How do you build a stockpile of food?

Make a list of the things you use regularly and watch for good deals to add those items to your stockpile. That is how you build a stockpile your family will really use on a budget.

Let me give you an example of what is in my stockpile and how I build it. November is a great time to stock up on canned goods like cream of chicken soup. Normally, this product (which I use for delicious poppy seed chicken) costs $1.09. During Thanksgiving, by combining sales and coupons, I was able to get cans for $0.40 or less. I bought a case to last me through the year. By doing so, on this product alone, I saved at least $16.80. That’s a great savings and all I had to do was plan ahead a bit. This is the rock-bottom price list I use as my guide so I know when to stockpile the best deals.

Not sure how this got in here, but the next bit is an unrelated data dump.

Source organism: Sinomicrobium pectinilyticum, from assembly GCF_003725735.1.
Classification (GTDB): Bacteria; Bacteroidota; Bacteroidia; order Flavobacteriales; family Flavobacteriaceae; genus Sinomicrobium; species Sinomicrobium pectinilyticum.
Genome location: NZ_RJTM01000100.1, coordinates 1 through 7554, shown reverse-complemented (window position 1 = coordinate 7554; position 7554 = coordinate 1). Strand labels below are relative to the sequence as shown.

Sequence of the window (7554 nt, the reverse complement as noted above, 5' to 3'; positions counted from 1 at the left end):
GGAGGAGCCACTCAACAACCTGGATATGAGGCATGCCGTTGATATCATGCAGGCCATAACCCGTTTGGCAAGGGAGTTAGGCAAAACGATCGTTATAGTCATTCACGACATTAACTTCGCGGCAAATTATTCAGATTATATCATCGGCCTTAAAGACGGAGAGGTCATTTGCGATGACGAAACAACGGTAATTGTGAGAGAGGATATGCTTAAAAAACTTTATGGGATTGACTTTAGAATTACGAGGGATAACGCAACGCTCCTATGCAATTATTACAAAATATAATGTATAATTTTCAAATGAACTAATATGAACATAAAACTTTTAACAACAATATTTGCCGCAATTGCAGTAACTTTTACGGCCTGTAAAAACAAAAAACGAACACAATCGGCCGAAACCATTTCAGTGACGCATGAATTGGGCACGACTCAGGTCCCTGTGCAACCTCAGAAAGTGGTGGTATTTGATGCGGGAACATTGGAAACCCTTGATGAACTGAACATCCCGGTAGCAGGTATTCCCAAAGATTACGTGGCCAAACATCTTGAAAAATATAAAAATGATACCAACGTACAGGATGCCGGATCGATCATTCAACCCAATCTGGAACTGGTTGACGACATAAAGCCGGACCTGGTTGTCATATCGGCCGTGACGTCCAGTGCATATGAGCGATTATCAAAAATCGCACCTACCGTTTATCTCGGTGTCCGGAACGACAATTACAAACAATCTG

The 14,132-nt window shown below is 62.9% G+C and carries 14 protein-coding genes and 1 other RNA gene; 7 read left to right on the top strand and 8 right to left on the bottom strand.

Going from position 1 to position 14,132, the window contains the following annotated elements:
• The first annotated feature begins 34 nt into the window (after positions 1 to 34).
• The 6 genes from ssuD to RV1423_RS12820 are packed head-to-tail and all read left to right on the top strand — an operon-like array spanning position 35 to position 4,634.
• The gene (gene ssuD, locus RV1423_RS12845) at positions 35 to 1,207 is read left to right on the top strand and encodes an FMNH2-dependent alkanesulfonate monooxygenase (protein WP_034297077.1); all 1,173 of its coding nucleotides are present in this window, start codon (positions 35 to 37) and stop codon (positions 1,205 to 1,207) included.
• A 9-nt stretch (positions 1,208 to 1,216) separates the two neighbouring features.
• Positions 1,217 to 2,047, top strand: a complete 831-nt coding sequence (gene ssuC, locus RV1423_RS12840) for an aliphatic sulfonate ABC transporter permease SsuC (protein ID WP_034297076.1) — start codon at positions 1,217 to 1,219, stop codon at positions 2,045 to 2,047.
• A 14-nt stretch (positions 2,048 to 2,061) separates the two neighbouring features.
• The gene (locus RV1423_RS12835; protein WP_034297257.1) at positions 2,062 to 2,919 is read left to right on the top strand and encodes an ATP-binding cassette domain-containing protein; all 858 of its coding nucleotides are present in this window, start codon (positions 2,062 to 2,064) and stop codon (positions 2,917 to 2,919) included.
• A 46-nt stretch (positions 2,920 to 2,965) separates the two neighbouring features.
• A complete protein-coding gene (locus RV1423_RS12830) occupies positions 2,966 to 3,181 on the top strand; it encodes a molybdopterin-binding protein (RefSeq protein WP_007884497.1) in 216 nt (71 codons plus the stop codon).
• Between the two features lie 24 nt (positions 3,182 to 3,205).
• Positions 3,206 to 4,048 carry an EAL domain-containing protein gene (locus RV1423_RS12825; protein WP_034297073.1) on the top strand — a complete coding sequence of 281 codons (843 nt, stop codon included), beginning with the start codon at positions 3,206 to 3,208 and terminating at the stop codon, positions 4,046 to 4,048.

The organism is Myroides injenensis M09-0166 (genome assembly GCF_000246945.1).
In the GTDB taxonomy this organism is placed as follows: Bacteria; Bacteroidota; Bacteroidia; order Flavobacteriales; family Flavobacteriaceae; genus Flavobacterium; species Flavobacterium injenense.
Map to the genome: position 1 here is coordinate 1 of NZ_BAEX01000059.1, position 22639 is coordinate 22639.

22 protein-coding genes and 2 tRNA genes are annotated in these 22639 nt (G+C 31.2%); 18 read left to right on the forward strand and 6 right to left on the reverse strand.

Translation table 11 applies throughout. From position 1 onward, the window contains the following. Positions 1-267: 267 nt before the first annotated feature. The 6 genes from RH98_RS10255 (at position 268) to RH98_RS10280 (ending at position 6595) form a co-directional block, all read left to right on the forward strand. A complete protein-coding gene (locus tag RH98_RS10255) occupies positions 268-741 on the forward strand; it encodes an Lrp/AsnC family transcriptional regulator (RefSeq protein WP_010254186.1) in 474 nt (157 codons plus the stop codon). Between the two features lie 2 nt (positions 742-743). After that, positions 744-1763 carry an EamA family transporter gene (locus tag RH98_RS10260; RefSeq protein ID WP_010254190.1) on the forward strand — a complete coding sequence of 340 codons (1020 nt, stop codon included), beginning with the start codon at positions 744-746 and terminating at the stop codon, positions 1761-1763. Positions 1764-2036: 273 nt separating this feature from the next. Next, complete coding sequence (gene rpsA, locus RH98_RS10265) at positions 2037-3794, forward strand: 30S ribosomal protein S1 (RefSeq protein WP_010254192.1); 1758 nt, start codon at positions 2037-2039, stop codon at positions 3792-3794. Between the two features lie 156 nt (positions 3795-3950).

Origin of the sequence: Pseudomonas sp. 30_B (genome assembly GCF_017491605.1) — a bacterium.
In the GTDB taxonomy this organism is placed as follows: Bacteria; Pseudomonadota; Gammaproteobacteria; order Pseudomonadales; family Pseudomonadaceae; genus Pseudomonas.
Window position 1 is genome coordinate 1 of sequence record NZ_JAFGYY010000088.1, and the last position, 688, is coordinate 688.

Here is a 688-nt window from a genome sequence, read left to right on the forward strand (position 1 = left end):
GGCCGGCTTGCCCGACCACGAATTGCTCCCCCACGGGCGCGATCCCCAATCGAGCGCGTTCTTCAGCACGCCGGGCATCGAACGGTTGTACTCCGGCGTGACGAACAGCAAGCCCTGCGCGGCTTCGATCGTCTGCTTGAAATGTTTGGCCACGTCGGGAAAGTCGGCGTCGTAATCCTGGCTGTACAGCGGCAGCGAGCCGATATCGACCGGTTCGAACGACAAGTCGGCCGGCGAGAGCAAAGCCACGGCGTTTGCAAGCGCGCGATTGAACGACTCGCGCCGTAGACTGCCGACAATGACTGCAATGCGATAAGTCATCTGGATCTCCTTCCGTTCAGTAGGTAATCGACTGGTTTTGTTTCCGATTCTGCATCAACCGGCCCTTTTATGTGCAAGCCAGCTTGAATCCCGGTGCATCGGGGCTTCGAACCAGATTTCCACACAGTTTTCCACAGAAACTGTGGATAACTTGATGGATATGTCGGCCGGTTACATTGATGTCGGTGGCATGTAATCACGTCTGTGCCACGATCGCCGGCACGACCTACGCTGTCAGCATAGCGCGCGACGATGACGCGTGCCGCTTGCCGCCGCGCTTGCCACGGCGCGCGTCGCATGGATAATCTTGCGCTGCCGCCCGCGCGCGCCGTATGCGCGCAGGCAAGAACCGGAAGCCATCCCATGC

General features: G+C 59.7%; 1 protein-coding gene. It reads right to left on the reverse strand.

How did I learn to do this? For me, it is second habit but if you want to know all my tips and secrets you need to check out Crystal Paine’s Grocery Ebook! It is the best grocery guide around (and a cheap one too!) that describes my process exactly. Seriously, I could have written this book! It is that similar to what I do. If you want to find the best deals to build your stockpile on a budget, read Crystal’s ebook and watch the savings stack up!

Having a stockpile allows me to purchase items at their lowest possible prices when I plan ahead. There are certain items that I try to always have on hand. If there are no expiration dates (like on paper products and powdered laundry detergent), I will stock up as much as I have space for and can afford in my budget.